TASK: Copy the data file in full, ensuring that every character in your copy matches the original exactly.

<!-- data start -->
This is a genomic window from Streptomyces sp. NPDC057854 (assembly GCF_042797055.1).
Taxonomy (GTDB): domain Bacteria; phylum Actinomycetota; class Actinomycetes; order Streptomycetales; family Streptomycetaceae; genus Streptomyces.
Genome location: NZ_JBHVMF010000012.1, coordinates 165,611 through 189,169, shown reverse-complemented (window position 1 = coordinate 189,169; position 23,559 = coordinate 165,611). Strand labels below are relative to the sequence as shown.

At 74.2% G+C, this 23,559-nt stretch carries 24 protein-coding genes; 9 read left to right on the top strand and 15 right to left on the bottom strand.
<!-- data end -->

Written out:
This is a genomic window from Streptomyces sp. NPDC057854 (assembly GCF_042797055.1).
Taxonomy (GTDB): domain Bacteria; phylum Actinomycetota; class Actinomycetes; order Streptomycetales; family Streptomycetaceae; genus Streptomyces.
Genome location: NZ_JBHVMF010000012.1, coordinates 165,611 through 189,169, shown reverse-complemented (window position 1 = coordinate 189,169; position 23,559 = coordinate 165,611). Strand labels below are relative to the sequence as shown.

At 74.2% G+C, this 23,559-nt stretch carries 24 protein-coding genes; 9 read left to right on the top strand and 15 right to left on the bottom strand.